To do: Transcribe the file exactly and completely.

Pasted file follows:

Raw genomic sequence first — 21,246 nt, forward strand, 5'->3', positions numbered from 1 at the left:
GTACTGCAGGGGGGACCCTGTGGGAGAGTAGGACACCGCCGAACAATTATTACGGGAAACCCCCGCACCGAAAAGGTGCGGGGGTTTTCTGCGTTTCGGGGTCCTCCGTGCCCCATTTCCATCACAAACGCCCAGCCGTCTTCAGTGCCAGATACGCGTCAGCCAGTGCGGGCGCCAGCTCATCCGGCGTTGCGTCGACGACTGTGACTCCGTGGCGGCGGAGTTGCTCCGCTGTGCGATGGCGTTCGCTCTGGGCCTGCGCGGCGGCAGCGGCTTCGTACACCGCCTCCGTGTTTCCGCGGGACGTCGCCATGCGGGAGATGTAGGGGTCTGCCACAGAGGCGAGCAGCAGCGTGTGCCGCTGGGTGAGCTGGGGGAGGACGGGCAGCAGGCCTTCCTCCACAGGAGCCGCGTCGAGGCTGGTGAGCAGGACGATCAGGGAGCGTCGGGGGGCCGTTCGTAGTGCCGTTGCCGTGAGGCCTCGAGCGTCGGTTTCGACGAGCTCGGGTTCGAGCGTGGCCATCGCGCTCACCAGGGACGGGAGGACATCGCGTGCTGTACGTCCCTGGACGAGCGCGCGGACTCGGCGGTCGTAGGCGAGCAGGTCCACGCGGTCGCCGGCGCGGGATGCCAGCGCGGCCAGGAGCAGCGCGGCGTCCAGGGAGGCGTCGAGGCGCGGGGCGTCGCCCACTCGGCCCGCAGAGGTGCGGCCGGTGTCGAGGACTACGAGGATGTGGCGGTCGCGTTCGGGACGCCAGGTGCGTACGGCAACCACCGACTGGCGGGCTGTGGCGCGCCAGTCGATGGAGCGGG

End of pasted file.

Raw genomic sequence first — 21,246 nt, forward strand, 5'->3', positions numbered from 1 at the left:
GTACTGCAGGGGGGACCCTGTGGGAGAGTAGGACACCGCCGAACAATTATTACGGGAAACCCCCGCACCGAAAAGGTGCGGGGGTTTTCTGCGTTTCGGGGTCCTCCGTGCCCCATTTCCATCACAAACGCCCAGCCGTCTTCAGTGCCAGATACGCGTCAGCCAGTGCGGGCGCCAGCTCATCCGGCGTTGCGTCGACGACTGTGACTCCGTGGCGGCGGAGTTGCTCCGCTGTGCGATGGCGTTCGCTCTGGGCCTGCGCGGCGGCAGCGGCTTCGTACACCGCCTCCGTGTTTCCGCGGGACGTCGCCATGCGGGAGATGTAGGGGTCTGCCACAGAGGCGAGCAGCAGCGTGTGCCGCTGGGTGAGCTGGGGGAGGACGGGCAGCAGGCCTTCCTCCACAGGAGCCGCGTCGAGGCTGGTGAGCAGGACGATCAGGGAGCGTCGGGGGGCCGTTCGTAGTGCCGTTGCCGTGAGGCCTCGAGCGTCGGTTTCGACGAGCTCGGGTTCGAGCGTGGCCATCGCGCTCACCAGGGACGGGAGGACATCGCGTGCTGTACGTCCCTGGACGAGCGCGCGGACTCGGCGGTCGTAGGCGAGCAGGTCCACGCGGTCGCCGGCGCGGGATGCCAGCGCGGCCAGGAGCAGCGCGGCGTCCAGGGAGGCGTCGAGGCGCGGGGCGTCGCCCACTCGGCCCGCAGAGGTGCGGCCGGTGTCGAGGACTACGAGGATGTGGCGGTCGCGTTCGGGACGCCAGGTGCGTACGGCAACCACCGACTGGCGGGCTGTGGCGCGCCAGTCGATGGAGCGGG